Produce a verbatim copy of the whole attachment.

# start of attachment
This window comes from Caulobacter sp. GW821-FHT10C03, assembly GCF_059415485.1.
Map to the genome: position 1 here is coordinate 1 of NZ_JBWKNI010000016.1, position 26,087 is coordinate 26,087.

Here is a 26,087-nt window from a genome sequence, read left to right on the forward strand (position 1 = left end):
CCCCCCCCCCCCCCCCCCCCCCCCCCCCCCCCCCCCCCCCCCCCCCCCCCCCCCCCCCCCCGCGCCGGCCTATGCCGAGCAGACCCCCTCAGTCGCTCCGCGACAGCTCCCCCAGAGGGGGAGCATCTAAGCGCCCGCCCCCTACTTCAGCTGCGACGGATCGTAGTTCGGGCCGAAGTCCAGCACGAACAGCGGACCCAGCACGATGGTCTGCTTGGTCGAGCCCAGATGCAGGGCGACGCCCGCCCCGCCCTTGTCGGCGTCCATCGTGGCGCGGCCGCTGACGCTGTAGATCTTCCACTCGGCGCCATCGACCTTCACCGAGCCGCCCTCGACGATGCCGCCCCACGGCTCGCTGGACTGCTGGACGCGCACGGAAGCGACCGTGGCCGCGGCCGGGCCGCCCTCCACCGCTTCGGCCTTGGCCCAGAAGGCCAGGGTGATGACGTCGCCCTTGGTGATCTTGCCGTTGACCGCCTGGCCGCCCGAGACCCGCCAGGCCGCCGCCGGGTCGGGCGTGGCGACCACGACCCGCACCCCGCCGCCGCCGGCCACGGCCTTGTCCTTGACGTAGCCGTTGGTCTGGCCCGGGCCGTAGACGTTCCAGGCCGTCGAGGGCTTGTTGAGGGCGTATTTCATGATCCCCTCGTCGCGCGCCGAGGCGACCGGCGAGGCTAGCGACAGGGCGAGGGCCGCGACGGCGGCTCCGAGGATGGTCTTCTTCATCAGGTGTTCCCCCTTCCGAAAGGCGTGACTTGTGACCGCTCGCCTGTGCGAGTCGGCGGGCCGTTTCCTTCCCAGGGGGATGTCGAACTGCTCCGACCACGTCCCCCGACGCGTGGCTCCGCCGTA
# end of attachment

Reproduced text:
This window comes from Caulobacter sp. GW821-FHT10C03, assembly GCF_059415485.1.
Map to the genome: position 1 here is coordinate 1 of NZ_JBWKNI010000016.1, position 26,087 is coordinate 26,087.

Here is a 26,087-nt window from a genome sequence, read left to right on the forward strand (position 1 = left end):
CCCCCCCCCCCCCCCCCCCCCCCCCCCCCCCCCCCCCCCCCCCCCCCCCCCCCCCCCCCCCGCGCCGGCCTATGCCGAGCAGACCCCCTCAGTCGCTCCGCGACAGCTCCCCCAGAGGGGGAGCATCTAAGCGCCCGCCCCCTACTTCAGCTGCGACGGATCGTAGTTCGGGCCGAAGTCCAGCACGAACAGCGGACCCAGCACGATGGTCTGCTTGGTCGAGCCCAGATGCAGGGCGACGCCCGCCCCGCCCTTGTCGGCGTCCATCGTGGCGCGGCCGCTGACGCTGTAGATCTTCCACTCGGCGCCATCGACCTTCACCGAGCCGCCCTCGACGATGCCGCCCCACGGCTCGCTGGACTGCTGGACGCGCACGGAAGCGACCGTGGCCGCGGCCGGGCCGCCCTCCACCGCTTCGGCCTTGGCCCAGAAGGCCAGGGTGATGACGTCGCCCTTGGTGATCTTGCCGTTGACCGCCTGGCCGCCCGAGACCCGCCAGGCCGCCGCCGGGTCGGGCGTGGCGACCACGACCCGCACCCCGCCGCCGCCGGCCACGGCCTTGTCCTTGACGTAGCCGTTGGTCTGGCCCGGGCCGTAGACGTTCCAGGCCGTCGAGGGCTTGTTGAGGGCGTATTTCATGATCCCCTCGTCGCGCGCCGAGGCGACCGGCGAGGCTAGCGACAGGGCGAGGGCCGCGACGGCGGCTCCGAGGATGGTCTTCTTCATCAGGTGTTCCCCCTTCCGAAAGGCGTGACTTGTGACCGCTCGCCTGTGCGAGTCGGCGGGCCGTTTCCTTCCCAGGGGGATGTCGAACTGCTCCGACCACGTCCCCCGACGCGTGGCTCCGCCGTA